Stainless steel welding notes

Most types of stainless steels have good weldability and can be welded with all arc welding processes (GMAW, FCAW, GTAW, SMAW and SAW).  Stainless is used in many different applications for its strength, abrasion resistance and corrosion  resistance.  Unfortunately, many assume it can be welded just like carbon steel.

In fact, this is the first and worst mistake that can be made: assuming it will weld (and behave) like carbon steel.

This post will not attempt to provide a crash course in welding stainless steels.  Instead, we want to focus on 5 of the most common mistakes made when welding stainless steel. Mistakes you should definitely avoid.

There are many grades of stainless steels which have very different mechanical and chemical properties.  Getting a sound understanding of stainless alloys, their properties, how to weld them and how to select the right one for a given application is a science that very few have mastered.

Mistake #1: Assuming it welds just like carbon steel.

Stainless steels have very different physical properties than carbon steels.  With higher thermal expansion and much lower thermal conductivity than carbon steel, stainless steels have a tendency to distort, warp and create all sorts of fit up issues.  If you are welding stainless steel sheet metal for the first time you will definitely struggle with this.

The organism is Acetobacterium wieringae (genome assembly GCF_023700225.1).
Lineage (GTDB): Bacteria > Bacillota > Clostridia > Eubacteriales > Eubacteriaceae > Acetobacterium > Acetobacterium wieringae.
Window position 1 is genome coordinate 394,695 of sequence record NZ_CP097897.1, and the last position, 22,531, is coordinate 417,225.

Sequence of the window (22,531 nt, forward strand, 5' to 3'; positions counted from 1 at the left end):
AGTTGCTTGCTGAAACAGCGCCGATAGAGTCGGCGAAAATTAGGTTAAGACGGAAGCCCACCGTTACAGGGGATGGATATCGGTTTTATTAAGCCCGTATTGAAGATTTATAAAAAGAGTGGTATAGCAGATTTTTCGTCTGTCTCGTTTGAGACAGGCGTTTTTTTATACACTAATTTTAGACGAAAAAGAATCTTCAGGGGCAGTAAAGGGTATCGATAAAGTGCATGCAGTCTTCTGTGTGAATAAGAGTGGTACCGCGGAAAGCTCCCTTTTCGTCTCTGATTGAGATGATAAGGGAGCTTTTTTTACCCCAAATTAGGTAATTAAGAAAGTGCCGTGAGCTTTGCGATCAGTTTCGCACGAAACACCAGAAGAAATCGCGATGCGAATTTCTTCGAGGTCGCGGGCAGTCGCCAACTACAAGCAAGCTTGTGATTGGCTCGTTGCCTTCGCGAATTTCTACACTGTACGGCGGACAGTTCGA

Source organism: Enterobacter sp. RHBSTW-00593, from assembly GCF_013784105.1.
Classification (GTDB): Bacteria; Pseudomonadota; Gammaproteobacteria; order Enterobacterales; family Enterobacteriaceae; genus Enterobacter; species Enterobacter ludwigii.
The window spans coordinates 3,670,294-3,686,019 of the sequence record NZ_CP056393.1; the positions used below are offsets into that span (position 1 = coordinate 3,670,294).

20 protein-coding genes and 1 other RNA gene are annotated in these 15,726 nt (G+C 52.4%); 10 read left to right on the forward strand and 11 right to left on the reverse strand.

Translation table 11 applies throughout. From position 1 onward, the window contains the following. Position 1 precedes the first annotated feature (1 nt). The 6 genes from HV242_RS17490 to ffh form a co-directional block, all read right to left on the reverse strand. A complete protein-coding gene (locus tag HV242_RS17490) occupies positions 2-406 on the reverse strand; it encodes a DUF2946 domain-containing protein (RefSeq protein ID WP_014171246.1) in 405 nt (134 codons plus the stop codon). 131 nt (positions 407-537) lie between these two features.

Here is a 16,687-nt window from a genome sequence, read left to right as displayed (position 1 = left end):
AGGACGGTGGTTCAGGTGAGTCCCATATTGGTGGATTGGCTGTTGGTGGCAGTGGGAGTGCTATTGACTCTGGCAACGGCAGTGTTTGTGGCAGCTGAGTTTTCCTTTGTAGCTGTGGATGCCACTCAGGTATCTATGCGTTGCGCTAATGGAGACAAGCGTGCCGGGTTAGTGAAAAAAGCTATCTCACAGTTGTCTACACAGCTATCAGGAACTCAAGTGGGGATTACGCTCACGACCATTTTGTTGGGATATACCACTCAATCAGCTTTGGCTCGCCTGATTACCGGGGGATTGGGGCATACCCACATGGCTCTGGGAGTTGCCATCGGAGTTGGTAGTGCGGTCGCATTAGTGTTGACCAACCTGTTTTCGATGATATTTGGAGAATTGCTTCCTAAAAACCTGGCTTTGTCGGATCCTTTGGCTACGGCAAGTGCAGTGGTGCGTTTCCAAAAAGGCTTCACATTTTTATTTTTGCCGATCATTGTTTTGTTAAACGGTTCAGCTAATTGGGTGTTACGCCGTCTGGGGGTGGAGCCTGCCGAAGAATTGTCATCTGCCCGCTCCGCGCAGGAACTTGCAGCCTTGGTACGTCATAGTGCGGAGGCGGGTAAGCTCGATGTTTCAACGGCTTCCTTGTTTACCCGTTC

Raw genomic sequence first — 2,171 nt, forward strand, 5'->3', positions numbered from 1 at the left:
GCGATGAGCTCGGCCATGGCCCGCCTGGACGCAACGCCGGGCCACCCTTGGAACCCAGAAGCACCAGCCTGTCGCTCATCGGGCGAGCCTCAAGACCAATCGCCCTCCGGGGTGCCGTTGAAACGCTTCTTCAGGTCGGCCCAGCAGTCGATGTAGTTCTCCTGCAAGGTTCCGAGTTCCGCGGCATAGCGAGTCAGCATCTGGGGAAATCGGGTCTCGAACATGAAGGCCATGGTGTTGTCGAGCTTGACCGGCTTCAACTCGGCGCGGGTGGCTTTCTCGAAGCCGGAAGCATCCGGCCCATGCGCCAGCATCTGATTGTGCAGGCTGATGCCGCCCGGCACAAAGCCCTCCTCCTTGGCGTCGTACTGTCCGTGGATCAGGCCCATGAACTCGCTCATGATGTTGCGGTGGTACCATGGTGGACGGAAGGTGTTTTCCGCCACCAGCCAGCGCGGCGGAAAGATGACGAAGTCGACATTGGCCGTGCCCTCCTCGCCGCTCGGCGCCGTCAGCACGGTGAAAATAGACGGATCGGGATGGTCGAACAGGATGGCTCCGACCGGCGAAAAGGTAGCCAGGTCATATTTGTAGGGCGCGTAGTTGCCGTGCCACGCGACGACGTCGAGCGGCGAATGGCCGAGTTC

Mistake #2: Using the same tools for both stainless steel and carbon steel.

Stainless steel welding must be completely segregated from carbon steel.  Many problems can occur when both are welded in the same stations.  For instance, if you use a stainless steel brush on your carbon steel welds and then use it on your stainless welds you will be introducing iron to your stainless weld.  This will lead to premature corrosion.  It is best to have separate tools.

Mistake #3: Not knowing the type/grade of stainless you are welding on.

There are many grades of stainless, each has its own characteristics and mechanical properties.  Some are readily weldable, others are prone to cracking.  Using the wrong filler metal can be disastrous. Always know the base material so you can select the right filler metal.

Mistake #4: Using the shielding gas as used for carbon steel.

Believe it or not this is extremely common.  When  welding stainless steels we want to make sure we do not exceed a 2-3% content of carbon dioxide (CO2) and/or oxygen (O2).  A lot of shops will use the gas they use for carbon steel (such as 90% argon/10% carbon dioxide when mig welding) on stainless.  What hides this problem is that it welds fine, and it looks fine.  But that high content of carbon dioxide will lead to premature corrosion.  The worst part is that it will pass visual inspection and leave your shop, but you’ll get a call from your customer in just a few weeks or months saying the welds are rusting.

Mistake #5: Welding too hot.

We see this specially with TIG welds.  When you weld too hot you are essentially depleting the levels of chromium.  Chromium is what provides corrosion resistance, thus you will get premature corrosion if you don’t control your procedures.  This is especially true with austenitic stainless steels (think 300 series).  Welding with very high input leads to a slow cooling rate which increases the amount of time spent in the sensitization range.  This problem sometimes create the need to quench after welding.  Fortunately, 300 series stainless steels are not susceptible to embrittlement like carbon steels.  When welding stainless try to minimize heat input.

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